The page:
Look at your world. See Yourself.
A Homily for the Thirty-third Sunday in Ordinary Time
The eponymous hero of the hit Apple TV+ series “Ted Lasso” begins each work day by bringing his boss, Rebecca Welton, his home-baked cookies. Ted coaches a professional London-based soccer team, AFC Richmond. Rebecca gained ownership of it in a divorce settlement.
Before crossing the wide pond that separates Britain from her former colonies, Ted was an American football coach for Wichita State. The show’s comedic premise is not just the survival but the real spread of kindness, which the Kansas-bred coach brings to the hypercompetitive world of professional European soccer.
Drawing laughs from the collision of disparate worlds has a long sitcom pedigree. The hillbillies moved to Beverly Hills, while a New York corporate lawyer and his socialite wife decamped to Hooterville. A witch named Samantha became a suburban housewife. The creepy and kooky, mysterious and spooky family next door was named Addams.
In their lighthearted way, these comedies illustrate a fundamental truth about what it means to be human, one brought to prominence in the work of Martin Heidegger. The 20th-century philosopher minted a new term for a human being, Dasein, which roughly translates from the German as “being there.”
Heidegger’s point is that none of us coolly observe our surrounding worlds. No, each of us is thrown into a world. We have no choice but to “be there.” So much so, that it is hard to say where we end and our worlds begin. Put another way, looking for the core of a person apart from her world of care and concern is like peeling away layers of an onion. You cannot distill a soul from its surrounding world. You cannot take the Kansas out of Ted any more than you can remove the hills from hillbillies.
When you pose the kingdom question, the focus shifts from what we do to why we do it. Or better, for whom?
All of this is helpful when we ask ourselves the question that the scriptures pose in speaking of an industrious wife and the careful stewardship of treasure: Are we fruitful? Do our lives build up the kingdom of God? Or what will God want when we are asked to account for our lives?
Use this little lesson on Heidegger and Hollywood to help formulate your answer. Ask yourself, how big is your world of care and concern? How deeply involved are you in the lives of your loved ones? Do you have loved ones?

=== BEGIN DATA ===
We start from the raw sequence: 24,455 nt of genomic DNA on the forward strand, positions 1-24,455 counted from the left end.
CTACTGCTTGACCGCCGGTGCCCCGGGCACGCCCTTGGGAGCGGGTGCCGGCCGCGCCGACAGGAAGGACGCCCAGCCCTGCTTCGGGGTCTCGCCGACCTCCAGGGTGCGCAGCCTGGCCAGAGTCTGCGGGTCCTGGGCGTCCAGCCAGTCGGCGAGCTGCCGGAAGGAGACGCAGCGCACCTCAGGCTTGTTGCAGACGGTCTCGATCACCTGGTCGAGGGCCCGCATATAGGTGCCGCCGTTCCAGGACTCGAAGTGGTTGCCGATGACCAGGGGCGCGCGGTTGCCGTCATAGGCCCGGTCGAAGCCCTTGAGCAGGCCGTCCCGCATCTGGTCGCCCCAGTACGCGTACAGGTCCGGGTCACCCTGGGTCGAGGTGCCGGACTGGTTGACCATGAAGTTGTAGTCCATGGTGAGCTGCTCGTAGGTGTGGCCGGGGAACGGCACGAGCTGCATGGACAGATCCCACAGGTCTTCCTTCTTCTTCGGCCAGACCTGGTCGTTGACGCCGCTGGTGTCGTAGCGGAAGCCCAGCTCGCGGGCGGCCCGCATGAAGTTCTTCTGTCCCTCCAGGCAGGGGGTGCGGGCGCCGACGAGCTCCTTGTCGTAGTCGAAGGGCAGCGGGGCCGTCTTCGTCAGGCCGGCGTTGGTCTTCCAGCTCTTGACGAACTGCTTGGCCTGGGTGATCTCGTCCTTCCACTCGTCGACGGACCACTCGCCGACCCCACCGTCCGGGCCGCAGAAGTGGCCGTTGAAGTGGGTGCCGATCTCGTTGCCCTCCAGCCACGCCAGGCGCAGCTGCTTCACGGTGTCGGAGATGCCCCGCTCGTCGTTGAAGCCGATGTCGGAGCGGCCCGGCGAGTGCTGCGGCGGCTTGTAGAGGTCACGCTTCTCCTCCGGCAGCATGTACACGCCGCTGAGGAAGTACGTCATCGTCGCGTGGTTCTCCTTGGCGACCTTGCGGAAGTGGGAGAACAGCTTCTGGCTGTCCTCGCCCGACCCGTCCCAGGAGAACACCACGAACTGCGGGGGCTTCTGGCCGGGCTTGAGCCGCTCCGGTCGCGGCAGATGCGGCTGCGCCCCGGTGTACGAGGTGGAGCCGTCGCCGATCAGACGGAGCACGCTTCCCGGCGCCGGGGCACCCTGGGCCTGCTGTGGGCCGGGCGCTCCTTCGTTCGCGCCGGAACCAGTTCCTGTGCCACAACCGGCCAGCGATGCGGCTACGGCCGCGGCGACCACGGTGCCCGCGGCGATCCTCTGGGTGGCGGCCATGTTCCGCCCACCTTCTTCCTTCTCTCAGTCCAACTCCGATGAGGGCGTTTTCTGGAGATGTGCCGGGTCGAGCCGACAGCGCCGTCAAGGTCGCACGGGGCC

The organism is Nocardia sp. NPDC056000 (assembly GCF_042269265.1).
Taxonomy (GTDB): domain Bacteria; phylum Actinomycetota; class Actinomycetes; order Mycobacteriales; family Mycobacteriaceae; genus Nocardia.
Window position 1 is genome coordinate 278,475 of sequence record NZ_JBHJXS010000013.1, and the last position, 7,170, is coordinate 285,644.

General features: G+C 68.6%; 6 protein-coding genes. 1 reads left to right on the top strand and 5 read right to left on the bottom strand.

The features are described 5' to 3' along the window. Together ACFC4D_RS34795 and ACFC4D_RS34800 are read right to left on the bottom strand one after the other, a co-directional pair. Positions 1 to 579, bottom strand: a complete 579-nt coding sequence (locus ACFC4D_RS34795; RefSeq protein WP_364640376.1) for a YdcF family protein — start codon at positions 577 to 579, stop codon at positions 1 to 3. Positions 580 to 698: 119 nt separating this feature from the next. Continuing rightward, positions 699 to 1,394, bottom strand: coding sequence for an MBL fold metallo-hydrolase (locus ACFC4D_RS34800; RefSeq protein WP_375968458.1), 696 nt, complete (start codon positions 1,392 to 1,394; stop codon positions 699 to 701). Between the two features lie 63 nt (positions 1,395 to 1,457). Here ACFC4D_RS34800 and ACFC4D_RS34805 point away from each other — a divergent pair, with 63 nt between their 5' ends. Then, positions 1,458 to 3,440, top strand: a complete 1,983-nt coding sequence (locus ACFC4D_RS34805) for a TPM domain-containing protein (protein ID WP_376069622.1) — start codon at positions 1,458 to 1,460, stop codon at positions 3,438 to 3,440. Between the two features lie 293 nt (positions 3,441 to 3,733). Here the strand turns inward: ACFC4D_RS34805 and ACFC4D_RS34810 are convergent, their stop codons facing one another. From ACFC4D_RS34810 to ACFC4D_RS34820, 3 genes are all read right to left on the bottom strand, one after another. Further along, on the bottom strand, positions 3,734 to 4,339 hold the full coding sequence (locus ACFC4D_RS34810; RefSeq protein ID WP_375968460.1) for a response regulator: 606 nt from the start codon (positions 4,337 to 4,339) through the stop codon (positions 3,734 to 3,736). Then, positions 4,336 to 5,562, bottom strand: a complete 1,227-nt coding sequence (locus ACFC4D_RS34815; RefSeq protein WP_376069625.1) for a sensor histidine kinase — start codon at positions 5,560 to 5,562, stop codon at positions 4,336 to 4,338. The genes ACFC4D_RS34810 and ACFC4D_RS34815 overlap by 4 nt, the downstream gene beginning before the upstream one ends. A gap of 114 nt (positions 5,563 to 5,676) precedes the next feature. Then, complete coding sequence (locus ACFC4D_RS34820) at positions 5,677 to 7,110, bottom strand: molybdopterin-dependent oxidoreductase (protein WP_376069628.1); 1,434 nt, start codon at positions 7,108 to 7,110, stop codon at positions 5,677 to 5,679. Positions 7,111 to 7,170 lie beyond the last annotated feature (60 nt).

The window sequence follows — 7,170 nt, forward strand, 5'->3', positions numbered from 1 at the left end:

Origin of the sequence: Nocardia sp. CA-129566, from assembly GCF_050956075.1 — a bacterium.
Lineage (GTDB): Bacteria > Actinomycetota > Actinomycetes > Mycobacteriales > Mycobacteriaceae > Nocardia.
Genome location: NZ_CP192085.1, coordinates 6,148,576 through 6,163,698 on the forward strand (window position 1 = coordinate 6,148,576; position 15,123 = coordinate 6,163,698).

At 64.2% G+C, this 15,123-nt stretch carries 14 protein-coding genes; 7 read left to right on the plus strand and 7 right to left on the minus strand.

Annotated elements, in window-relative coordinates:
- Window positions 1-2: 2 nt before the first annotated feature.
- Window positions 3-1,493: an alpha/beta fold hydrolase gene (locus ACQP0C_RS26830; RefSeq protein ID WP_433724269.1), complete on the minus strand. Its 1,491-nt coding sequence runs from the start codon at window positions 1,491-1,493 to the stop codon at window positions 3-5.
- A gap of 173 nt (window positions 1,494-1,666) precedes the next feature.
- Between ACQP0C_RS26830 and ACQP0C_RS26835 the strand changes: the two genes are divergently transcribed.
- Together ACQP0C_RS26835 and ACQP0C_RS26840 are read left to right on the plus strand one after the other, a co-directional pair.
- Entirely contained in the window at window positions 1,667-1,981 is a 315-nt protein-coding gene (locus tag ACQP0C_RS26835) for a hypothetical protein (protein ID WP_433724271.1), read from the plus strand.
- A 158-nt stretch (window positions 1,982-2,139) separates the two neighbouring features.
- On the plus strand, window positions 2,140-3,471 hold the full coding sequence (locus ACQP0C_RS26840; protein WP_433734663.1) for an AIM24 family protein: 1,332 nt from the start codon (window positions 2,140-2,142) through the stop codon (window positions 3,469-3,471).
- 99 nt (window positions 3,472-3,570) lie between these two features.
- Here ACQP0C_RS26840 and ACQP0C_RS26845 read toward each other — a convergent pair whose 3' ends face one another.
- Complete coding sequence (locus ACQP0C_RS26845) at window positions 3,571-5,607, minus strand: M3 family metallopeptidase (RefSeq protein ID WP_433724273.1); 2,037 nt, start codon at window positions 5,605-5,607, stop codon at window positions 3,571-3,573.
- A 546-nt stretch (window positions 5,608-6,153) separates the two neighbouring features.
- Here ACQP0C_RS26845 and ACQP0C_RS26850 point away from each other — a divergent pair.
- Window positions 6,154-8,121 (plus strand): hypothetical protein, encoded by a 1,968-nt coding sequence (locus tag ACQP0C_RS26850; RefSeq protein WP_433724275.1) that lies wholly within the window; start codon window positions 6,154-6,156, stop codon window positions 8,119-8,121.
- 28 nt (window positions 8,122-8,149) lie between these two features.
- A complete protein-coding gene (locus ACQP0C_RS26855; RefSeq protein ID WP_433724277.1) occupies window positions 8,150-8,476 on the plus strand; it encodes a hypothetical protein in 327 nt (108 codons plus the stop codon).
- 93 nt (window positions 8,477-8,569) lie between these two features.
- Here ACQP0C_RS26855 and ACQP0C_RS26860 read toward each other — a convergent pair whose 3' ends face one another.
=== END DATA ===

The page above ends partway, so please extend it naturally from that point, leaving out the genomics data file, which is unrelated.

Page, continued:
Granted, most of our time is spent making money, driving somewhere, cleaning, or cooking something up, solving problems and meeting deadlines. This is true of any productive life. When you pose the kingdom question, the focus shifts from what we do to why we do it. Or better, for whom?
Those whom you love and serve are the layers of your life. How many, and how large are they? If you want to know how fruitful your life is in the eyes of heaven, examine your relationships. If running ragged is rooting you in your relationships, and the lives of your loved ones, you are fruitful. Conversely, if running ragged means running from the ones whom you love, something is not right.
It can happen to anyone. We began running for a purpose, for the faces we loved. One day we look up and discover those faces far behind us. We have just been running.
If you want to know how fruitful your life is in the eyes of heaven, examine your relationships.
“You can’t take it with you” remains quite true in speaking about things we own. They will pass. “You’ve got nothing else to take with you,” is also true, but it refers to the heaven-bound person we become each time that we love and serve another.
And the Scriptures insist that our worlds of care and concern must be larger than those who can return our love. The world of the highly praised wife of Proverbs includes strangers.
She reaches out her hands to the poor,
and extends her arms to the needy (31:20).
The charm of Ted Lasso is that he converts corporate London into a corner of Kansas. Put another way, once Ted enters that world of ambition and greed, he draws it into his world of care and concern. Ted learns to call them biscuits in London, but he begins by baking cookies in the world he calls Kansas.